For us it wasn't about the gear, it was about the technique. My wife and I used a move I call 'the switcheroo." We'd have the baby feeding on boob, then after about 5 minutes when the baby was half asleep we'd pop her off the boob and onto a bottle that we had previously wet with a little breastmilk. It took a handful of times to get this to be successful, but it worked for us. Good luck.
posted by ben242 at 7:05 PM on October 14, 2013 [7 favorites]

Oh God, this brings back so many unpleasant memories. We tried to get our kiddo to start taking a bottle about a month before I went back to work and none of it worked. We tried all the stuff you're trying--a million different bottles, a wide range of temperatures, having various people give the bottle, the tiny cups, latex, drop-ins, breastflow...etc. As long as I was only gone a few hours or it was just for a single day nothing worked at all. We finally just crossed our fingers and went with the original plan of me returning to work full time, with part-time stay-at-home-dad/ part time daycare...and the kid was bottle feeding like a champ within 3 days. We basically had to establish a "new normal".

So I have the utmost sympathy for you--I remember just how awful it was, and my poor husband was spending hours in earplugs trying to get our son to eat. But for us the only way out was through.
posted by The Elusive Architeuthis at 7:10 PM on October 14, 2013 [3 favorites]

You would rather not come home for lunch, but what about your husband bringing the baby to you at work or someplace nearby (or even in the car)?
posted by SandiBeech at 8:06 PM on October 14, 2013

Wow, I feel for you - feeding issues with little ones are so tough. Some friends really struggled with this same problem. After one session of their son refusing the bottle and getting very upset, they wound up waiting until he calmed down and was in a soft, almost asleep, but barely awake state, and kind of "sneak attached" him to the bottle. I guess instinct kind of took over from there, and after that feeding it became easier and easier to get him to take the bottle.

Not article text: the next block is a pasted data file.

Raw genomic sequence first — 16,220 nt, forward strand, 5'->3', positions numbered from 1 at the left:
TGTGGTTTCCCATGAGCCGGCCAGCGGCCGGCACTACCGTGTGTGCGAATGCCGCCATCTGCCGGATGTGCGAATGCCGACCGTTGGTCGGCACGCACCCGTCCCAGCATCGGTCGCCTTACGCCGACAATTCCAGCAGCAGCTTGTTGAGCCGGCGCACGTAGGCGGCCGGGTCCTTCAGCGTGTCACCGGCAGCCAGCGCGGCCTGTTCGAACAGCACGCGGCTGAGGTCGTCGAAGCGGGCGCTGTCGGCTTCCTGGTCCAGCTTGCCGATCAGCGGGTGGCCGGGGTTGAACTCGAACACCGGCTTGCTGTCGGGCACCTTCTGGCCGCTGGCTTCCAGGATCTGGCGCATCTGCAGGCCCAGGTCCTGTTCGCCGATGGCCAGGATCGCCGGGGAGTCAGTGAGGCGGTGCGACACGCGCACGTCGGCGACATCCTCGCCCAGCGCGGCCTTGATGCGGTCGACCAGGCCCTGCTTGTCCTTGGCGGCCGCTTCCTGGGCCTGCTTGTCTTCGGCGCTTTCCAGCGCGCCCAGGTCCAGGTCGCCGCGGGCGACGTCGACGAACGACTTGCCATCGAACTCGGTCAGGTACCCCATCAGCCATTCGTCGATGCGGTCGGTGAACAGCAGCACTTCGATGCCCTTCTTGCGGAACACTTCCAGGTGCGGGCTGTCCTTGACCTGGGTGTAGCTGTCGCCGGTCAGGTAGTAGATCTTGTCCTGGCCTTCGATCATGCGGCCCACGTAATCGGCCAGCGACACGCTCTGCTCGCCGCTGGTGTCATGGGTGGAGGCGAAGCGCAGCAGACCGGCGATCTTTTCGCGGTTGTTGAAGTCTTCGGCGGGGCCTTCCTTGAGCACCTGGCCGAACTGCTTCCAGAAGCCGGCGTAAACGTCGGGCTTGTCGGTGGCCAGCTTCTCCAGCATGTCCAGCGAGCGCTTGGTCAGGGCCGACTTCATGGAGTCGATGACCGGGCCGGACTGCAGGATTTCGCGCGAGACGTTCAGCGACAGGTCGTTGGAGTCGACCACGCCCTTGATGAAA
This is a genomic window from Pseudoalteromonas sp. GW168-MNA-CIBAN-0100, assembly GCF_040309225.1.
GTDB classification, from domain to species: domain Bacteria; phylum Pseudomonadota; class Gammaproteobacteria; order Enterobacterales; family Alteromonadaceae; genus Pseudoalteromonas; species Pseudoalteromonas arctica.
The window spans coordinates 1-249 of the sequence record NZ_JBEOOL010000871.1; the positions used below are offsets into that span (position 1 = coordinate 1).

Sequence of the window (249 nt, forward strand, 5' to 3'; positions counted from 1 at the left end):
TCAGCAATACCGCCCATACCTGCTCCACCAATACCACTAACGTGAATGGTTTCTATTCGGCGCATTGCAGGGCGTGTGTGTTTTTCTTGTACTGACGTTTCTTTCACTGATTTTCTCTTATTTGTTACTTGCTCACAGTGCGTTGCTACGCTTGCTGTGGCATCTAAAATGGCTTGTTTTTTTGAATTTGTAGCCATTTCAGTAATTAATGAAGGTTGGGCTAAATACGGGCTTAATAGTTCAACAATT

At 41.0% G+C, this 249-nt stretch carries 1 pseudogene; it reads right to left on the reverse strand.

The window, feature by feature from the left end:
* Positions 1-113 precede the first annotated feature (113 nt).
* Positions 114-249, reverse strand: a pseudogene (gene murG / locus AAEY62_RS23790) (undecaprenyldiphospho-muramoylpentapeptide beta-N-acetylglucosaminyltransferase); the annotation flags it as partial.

posted by handful of rain at 8:07 PM on October 14, 2013

One thing I don't see mentioned so far is nipple size or flow level - we had to use a much higher flow nipple than recommended for my son's age because he was used to my fast letdown and firehose-like flow (SORRY). He would get PISSED trying to get milk out of a size 1 or 2 nipple. It's way more work!
posted by peep at 8:30 PM on October 14, 2013 [3 favorites]

We went through exactly the same thing about 2 months ago (our boy was 5 months old then). I did some googling and found a site somewhere (sorry can't find the link right now) that suggested introducing the bottle slowly, with the less ambitious goal of just having him take the nipple in his mouth. This took about a week. Everyday I (the father) would put him the car seat or rocker chair. The first day I would just touch the bottle nipple to his mouth until he complained. I would do this a few times, but always withdrawing the offending nipple when he got upset. After about a week he was actually sucking on the nipple. We still have the problem that he doesn't take nearly as much as when my partner is breastfeeding him, but he will take at least 40-50ml at a feeding, and has taken as much as 80-100ml. (if it makes a difference we used the Philips Avent bottles). Also, once you start solids (between 4 and 6 months) this will help immensely. This is the only way I can guarantee to feed my son when mum is not around. Good luck!
posted by piyushnz at 9:05 PM on October 14, 2013

I agree on the flow - we had to try different hole sizes to get the right speed for our kid. We also briefly tried spoon feeding, but she was okay with bottles when she was hungry after a while. We have also had good luck with sleepy nursing transferred to a bottle, but not always. You might want to try a sippy cup instead of a syringe as well - ours took to cups at 3-4 months, ridiculously early. We kept pushing bottles because of the mess with a cup, but she would have preferred a cup when awake.